That means you have to accept the potential consequences (as well as the potential benefits) of your DIY attempts. It is possible that due to lack of skill / experience / taking short-cuts / just bad luck / etc., you might make things worse, or even unrecoverable.


I am aware of that, but I've made backups of the files I really need, so everything that's missing isn't worth spending a lot of money.

Vulcan wrote:
That choice depends on your skills, experience, budget, expectations of what the tool(s) would so, available time, etc., none of which we know about you.


budget: I don't spending a little money if it significantly increases the chances of recovery. However, in general I prefer open source solutions.
time: There's no hurry and I don't mind spending some time with this.
experience: I have recovered deleted files from USB devices, but haven't dealt with any serious data losses involving hardware or "low level errors" like corrupt file tables.

Vulcan wrote:
For cloning, one well-known tool is GNU ddrescue running under Linux/Unix (which is what I use in my non-DR job for cloning marginal disks), but whether that is suitable for you depends on your Linux/Unix OS skills, and (in some cases) your experience with using it, in order to get the best possible result. Search the forum for discussions on cloning software for mentions of other software. Personally, I would only use non-Windows software for cloning flaky disks, but if you are uncomfortable with other OS, then that limits your choices.


I haven't use Linux in a while, but if ddrescue is the best (free) software available I am going to use it. However, I haven't installed linux anywhere, but I guess there's no problem using a live distribution. Are there any distributions with pre-installed recovery tools available?

Besides, is it possible to limit the image to the second partition? I don't need any files from partition C and reading 150 GB unnecessarily from a damaged disk doesn't too promising.


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 Post subject: Re: Data recovery from Toshiba MK1059GSM (1 TB)
PostPosted: March 31st, 2012, 16:02 
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Joined: May 6th, 2008, 22:53
Posts: 2139
Location: England
fwors wrote:
budget: I don't spending a little money if it significantly increases the chances of recovery. However, in general I prefer open source solutions.

You could consider using that budget to ask a suitably-equipped DR company to perform a cloning-only recovery attempt, where you also provide the target disk for them to use.

If you are happy using open source solutions, and recognise that they are more limited than the best dedicated imaging tools (e.g. no power control etc.), then ddrescue is one tool which I have used.

fwors wrote:
time: There's no hurry and I don't mind spending some time with this.
experience: I have recovered deleted files from USB devices, but haven't dealt with any serious data losses involving hardware or "low level errors" like corrupt file tables.
[...]
I haven't use Linux in a while

Since you have the time to do this, and given the lack of recent experience with Linux, I suggest that you get familiar with ddrescue by practicing cloning another disk onto your planned target disk. For example, if you make a mistake and swap the source & target of the ddrescue command, then you will irreversibly lose data, so you want to be sure you know enough not to do that. You must use the ddrescue logfile. I don't give step-by-step instructions for ddescue, as so much depends on what happens when it runs, but I've given a couple of comments below.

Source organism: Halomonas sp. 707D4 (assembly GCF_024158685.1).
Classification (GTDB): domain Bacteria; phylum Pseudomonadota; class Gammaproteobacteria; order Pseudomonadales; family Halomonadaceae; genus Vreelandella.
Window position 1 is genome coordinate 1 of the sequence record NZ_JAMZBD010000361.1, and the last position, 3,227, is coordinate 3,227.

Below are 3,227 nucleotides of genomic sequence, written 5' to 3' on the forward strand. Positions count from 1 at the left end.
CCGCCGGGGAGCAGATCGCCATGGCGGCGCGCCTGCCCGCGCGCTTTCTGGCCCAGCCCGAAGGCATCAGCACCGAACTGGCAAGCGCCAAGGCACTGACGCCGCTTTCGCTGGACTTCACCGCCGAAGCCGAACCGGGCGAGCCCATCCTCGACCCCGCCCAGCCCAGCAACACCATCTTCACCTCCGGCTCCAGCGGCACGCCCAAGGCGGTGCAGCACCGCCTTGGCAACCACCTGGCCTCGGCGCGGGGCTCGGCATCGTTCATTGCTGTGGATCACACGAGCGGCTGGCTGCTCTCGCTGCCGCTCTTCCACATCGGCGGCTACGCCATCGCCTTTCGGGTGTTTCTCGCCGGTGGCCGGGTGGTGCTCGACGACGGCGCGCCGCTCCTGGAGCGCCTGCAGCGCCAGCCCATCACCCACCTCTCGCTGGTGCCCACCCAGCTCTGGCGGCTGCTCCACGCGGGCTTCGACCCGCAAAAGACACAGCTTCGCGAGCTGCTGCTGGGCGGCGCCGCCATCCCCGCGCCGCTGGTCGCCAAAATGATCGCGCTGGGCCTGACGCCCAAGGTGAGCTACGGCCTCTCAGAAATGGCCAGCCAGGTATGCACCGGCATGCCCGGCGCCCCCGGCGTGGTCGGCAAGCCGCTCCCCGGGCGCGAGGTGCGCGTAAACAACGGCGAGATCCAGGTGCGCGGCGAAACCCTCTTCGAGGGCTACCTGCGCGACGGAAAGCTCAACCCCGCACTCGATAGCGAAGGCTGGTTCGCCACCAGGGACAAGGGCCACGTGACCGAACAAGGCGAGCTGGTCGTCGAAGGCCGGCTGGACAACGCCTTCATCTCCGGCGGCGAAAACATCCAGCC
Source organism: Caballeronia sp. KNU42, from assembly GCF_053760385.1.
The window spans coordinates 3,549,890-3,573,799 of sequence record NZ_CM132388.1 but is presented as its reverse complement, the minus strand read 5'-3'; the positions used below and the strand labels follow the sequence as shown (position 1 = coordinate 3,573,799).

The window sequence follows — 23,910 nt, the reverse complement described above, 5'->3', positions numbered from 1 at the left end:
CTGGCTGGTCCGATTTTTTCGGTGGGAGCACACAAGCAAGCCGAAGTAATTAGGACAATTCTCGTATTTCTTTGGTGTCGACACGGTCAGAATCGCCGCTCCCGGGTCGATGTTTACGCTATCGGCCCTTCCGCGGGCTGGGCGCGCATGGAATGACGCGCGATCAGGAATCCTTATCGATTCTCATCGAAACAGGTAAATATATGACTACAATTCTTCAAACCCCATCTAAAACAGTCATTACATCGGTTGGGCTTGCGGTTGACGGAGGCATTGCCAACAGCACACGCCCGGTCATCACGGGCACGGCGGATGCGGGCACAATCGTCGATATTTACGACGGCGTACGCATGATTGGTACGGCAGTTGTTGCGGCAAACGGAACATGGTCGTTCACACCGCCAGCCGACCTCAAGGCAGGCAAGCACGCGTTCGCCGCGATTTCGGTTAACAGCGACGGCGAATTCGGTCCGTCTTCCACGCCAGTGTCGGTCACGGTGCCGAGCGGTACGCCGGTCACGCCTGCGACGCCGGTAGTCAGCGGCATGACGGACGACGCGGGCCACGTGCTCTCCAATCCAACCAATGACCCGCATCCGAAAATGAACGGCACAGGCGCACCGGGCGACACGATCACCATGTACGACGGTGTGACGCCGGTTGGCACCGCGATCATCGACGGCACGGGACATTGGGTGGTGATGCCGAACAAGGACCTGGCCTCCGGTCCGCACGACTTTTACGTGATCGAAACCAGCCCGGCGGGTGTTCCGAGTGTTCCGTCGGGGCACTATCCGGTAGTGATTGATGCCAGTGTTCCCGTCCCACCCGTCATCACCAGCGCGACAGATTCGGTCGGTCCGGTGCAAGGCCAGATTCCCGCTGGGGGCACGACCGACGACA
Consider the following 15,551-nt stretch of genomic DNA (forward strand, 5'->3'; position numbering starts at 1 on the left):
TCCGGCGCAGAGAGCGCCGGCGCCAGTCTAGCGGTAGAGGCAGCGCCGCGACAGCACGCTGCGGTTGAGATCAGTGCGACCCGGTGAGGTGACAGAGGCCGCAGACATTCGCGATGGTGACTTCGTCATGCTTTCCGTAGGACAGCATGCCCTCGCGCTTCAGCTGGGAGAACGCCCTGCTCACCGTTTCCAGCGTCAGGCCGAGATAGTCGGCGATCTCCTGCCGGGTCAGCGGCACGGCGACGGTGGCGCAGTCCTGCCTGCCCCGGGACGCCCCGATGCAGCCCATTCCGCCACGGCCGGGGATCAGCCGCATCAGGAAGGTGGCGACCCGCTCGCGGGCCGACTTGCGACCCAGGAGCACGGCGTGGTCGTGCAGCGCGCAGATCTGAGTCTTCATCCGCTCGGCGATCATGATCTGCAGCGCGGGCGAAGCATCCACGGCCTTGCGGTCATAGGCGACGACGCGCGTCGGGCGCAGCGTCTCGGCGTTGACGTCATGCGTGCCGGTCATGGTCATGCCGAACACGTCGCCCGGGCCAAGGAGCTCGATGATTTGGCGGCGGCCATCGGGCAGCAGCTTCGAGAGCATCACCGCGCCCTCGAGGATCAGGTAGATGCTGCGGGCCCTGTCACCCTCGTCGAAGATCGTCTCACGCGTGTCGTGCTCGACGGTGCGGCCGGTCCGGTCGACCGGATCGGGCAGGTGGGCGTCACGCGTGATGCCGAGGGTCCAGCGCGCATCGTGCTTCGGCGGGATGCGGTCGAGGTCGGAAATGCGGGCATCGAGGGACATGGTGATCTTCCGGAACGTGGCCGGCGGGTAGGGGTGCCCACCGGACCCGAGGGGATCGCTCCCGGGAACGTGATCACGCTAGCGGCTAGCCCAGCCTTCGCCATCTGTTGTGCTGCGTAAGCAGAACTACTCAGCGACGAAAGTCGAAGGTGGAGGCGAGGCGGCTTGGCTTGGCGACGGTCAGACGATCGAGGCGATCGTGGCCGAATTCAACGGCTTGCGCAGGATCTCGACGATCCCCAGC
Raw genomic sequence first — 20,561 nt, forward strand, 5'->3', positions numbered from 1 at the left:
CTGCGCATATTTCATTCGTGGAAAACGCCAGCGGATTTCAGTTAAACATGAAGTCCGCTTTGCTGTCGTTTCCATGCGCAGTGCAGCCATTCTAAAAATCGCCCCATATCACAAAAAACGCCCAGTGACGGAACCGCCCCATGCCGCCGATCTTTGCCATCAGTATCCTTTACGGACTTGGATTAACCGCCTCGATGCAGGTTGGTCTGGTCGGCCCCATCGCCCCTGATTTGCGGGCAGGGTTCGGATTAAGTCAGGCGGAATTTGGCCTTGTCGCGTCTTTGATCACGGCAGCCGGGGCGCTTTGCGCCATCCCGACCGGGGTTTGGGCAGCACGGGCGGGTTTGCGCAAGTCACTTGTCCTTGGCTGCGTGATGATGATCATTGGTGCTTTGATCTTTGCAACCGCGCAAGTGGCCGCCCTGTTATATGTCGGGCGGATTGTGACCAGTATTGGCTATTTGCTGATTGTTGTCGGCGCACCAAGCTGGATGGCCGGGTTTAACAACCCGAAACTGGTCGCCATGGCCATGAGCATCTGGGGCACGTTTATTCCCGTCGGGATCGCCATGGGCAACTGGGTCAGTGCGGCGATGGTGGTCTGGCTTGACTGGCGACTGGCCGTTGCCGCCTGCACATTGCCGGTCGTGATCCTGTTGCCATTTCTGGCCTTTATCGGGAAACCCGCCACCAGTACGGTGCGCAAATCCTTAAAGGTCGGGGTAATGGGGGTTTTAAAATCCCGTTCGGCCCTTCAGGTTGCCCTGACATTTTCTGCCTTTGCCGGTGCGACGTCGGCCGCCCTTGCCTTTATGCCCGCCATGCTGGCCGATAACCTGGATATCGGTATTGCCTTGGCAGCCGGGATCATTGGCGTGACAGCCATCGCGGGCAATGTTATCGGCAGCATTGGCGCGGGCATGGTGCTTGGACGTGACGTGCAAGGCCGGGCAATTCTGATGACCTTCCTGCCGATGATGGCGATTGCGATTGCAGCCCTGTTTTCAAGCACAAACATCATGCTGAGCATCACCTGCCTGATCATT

fwors wrote:
if ddrescue is the best (free) software available I am going to use it.

I'm not going to tell you that it is "the best", as that is a subjective conclusion, depending on what parameters you're measuring, what weighting you give to each parameter etc. For ease of use, it probably scores lower than some free Windows-based cloning software, but with that complexity, comes flexibility and control.

I would probably start with a larger-than-default read block size, and no splitting configured, for the first pass - in an attempt to get a partial clone quickly (even though it is incomplete with no attempt to re-read any unreadable blocks), using a logfile as I mentioned above. Then re-run ddrescue with an appropriate direct or raw mode configured (depending on your Linux kernel's capabilities), as well as a few retries and splitting allowed, in an attempt to fill-in the unreadable "gaps" of that initial quick (but incomplete) clone. However, depending on what happens (e.g. one part of the disk seems very slow), then the plan would need to be changed to move on and get as much as possible from the parts where retries are successful, before the drive fails catastrophically (as BlackST mentioned could happen).

fwors wrote:
Are there any distributions with pre-installed recovery tools available?

Yes, there are some. For various reasons I don't use one, but an example is:

http://ubuntu-rescue-remix.org/

fwors wrote:
Besides, is it possible to limit the image to the second partition? I don't need any files from partition C and reading 150 GB unnecessarily from a damaged disk doesn't too promising.

Yes - I suggest you review the Linux device node naming scheme. For example, on a disk /dev/sda using MBR partitioning, its first partition (often, but not always windows drive C:) is /dev/sda1 while the second partition (often, but not always Windows drive D:) is /dev/sda2 etc. You can find the correct partition number for the partition(s) you want to read using fdisk -l to see the partition sizes, assuming that the MBR is still readable.


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 Post subject: Re: Data recovery from Toshiba MK1059GSM (1 TB)
PostPosted: March 31st, 2012, 16:43 
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Joined: May 6th, 2008, 22:53
Posts: 2139
Location: England
P.S. Just noticed you mentioned Windows 7 at the beginning, so it might be GPT partitioning on that disk. Again, a GPT-compatible version of Linux fdisk will show which partition numbers you need to use with ddrescue, if you decide not to clone the whole disk. I would probably clone the partition containing the data you want and also the first & last 1MB of the disk, to capture the GPT info (this will also capture the smaller MBR, if that is the partitioning scheme which has been used).